THE FIXER HAS SAVED YOU
Updated: September 13, 2012 6:25AM
Dear Readers: Our normally glorious summer weather is supposed to return this weekend, so it’s a good time to remind you all of something that, unfortunately, can bring a chill to any sunny day:
Each year, dozens of children die after being left behind in hot cars.
There is a way to fix this. More on that in a sec.
Just this month, from Aug. 2 through 7, eight children in Arkansas, Tennessee, Florida and New Mexico died of heatstroke in hot vehicles, according to the not-for-profit safety group KidsAndCars.org. The national total for all of 2011 was 33; in 2010 there were 49 reported deaths.
Hyperthermia can occur even on a relatively mild day with outside temps in the 70s. On an 80-degree day, it takes just more than 10 minutes for the inside of a car to heat up to 100 degrees (after 20 minutes, it hits 109) — which is why the National Highway Traffic Safety Administration urges drivers to “look before you lock” and always check to make sure babies and children have been taken out of the car.
It seems incredible that a parent could forget a baby in a car, but it happens. A parent or caregiver might be distracted by something, or there may have been a change in routine. There have been multiple cases in which a parent got distracted and drove straight to work, leaving their sleeping baby to die in a hot car.
KidAndCars.org offers these tips for parents who drive:
Put something important to you on the back seat next to your baby, so you’ll have to open the back door when leaving your car.
Put a stuffed animal on the front passenger seat to remind you that your child is in the back.
Ask your baby sitter or child-care provider to call you within 10 minutes if your child hasn’t arrived.
A consumer’s tale of woe
We’ve got a double dose of woe today.
First, there’s Nancy of Berwyn, Ill., who paid a whopping $596 for round-trip tickets from Chicago to Harlingen, Texas. Everything was fine until Nancy fell in love — with a sweet Chihuahua puppy that also likes to travel.
“I wanted to take her with me, but the airline had booked a connecting flight through Houston,” Nancy wrote The Fixer. “They wanted $125 each way, per flight, for my baby to travel in-cabin with me. That’s $500 extra for the whole trip.”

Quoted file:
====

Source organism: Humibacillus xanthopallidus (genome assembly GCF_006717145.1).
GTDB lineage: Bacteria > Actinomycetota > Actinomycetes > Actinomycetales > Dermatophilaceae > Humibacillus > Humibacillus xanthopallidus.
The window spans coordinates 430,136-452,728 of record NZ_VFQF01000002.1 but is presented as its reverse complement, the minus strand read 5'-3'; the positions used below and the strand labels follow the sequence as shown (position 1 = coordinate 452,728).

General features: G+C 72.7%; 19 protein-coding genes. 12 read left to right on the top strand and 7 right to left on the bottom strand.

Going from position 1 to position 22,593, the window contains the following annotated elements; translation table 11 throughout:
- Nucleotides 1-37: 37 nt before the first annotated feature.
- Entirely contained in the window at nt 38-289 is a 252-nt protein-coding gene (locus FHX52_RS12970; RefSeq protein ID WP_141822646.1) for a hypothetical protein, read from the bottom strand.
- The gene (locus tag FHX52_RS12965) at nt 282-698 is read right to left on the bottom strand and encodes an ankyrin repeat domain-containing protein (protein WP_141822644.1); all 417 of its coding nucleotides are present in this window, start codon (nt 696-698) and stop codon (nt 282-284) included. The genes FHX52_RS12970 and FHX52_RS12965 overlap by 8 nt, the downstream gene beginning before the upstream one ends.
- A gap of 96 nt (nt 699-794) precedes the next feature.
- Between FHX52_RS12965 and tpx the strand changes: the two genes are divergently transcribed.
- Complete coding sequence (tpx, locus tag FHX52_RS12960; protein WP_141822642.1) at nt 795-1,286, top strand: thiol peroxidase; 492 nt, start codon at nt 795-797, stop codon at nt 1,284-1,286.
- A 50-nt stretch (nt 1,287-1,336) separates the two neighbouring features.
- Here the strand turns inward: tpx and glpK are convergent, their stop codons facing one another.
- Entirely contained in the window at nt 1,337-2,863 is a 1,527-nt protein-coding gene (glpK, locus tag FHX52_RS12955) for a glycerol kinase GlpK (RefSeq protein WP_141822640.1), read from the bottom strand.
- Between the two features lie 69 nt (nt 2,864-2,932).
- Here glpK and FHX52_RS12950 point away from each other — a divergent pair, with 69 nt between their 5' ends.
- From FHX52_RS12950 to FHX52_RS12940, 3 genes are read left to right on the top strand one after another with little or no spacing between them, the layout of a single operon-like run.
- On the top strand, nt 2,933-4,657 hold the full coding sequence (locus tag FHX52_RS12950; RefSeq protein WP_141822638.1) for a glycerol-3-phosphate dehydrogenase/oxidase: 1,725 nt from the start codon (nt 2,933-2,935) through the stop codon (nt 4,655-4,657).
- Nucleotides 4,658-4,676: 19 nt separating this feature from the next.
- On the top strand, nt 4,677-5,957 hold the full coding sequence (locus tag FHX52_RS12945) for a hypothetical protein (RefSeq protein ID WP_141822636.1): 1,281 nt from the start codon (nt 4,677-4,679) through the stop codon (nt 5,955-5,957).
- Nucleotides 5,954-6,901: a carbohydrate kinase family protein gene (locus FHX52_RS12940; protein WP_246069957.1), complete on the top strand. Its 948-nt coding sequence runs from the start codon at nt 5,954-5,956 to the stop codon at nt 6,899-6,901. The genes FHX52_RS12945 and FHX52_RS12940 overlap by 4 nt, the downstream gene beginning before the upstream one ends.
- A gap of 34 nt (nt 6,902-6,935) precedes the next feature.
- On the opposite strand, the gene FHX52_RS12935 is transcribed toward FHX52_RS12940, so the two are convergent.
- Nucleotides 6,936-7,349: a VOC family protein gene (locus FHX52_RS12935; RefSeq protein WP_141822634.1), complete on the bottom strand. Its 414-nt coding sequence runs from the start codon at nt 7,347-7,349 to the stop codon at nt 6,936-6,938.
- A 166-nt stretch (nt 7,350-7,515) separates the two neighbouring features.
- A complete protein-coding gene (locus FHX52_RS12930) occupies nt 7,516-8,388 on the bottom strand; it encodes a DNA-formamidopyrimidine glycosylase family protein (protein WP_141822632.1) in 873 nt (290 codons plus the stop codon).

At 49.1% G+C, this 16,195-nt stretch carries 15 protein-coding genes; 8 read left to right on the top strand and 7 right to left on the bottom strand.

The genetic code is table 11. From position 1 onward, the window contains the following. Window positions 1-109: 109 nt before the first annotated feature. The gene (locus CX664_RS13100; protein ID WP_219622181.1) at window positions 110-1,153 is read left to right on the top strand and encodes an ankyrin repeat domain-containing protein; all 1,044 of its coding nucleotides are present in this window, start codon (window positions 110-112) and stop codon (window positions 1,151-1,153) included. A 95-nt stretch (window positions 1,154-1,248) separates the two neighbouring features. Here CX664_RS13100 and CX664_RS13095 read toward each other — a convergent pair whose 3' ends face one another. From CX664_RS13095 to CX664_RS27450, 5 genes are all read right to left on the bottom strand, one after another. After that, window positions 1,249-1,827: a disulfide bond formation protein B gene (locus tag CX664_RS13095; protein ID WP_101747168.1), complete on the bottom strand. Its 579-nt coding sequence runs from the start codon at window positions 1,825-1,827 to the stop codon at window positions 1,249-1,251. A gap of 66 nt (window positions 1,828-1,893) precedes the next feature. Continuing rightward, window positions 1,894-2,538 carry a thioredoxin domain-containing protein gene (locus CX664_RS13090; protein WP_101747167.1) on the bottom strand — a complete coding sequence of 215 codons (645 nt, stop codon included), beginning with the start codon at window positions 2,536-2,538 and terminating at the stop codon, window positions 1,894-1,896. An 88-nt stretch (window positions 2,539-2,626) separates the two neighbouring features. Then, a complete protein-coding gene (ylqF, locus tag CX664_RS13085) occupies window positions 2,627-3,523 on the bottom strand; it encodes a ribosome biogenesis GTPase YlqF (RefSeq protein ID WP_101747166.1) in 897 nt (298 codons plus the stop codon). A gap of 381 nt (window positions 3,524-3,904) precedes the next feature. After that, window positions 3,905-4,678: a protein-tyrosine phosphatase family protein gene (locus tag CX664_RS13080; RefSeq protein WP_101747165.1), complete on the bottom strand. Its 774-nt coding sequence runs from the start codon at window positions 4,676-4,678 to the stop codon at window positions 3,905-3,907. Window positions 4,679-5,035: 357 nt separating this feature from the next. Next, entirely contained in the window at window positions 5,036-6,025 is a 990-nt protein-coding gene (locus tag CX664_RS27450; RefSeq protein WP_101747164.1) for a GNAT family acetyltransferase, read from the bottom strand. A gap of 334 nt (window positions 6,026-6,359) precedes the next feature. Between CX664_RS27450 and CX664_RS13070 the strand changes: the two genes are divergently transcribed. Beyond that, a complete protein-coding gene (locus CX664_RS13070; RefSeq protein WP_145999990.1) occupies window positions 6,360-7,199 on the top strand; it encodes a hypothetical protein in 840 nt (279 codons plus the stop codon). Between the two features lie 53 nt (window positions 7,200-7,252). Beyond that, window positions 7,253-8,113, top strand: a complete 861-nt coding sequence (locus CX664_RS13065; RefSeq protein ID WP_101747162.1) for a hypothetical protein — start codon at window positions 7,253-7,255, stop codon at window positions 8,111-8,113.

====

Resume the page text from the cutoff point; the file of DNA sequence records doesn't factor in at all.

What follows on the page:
Nancy tried switching cities but that would have cost even more. The airline wouldn’t budge, of course.
Our second tale comes from Guadalupe of Stickney, Ill., who bought tickets for her family to fly to California to attend a relative’s military commencement ceremony. Trouble was, after they bought the tickets, the relative informed her that he didn’t pass his exam.
“We tried to cancel, but we were told we could not,” Guadalupe wrote to The Fixer.
The family had sunk close to $2,400 into the tickets. They can use them on another flight, but they must do so within one year and they’ll have to pay a penalty on each rebooked ticket.
Unfortunately for consumers, airlines haven’t been in a generous mood for many years now. The Costly Lesson for the rest of us: Plan as well as you possibly can, and consider getting travel insurance (or use insurance available on your credit card) if you have any inkling that your trip might change.
What is a Costly Lesson? It’s an UNFIXABLE problem that cost someone a lot of money but holds a valuable lesson for the rest of us. If you’ve got something to warn the rest of us about, e-mail firstname.lastname@example.org with Costly Lessons in the subject line. And don’t worry — for Costly Lessons, we leave out last names to prevent further embarrassment.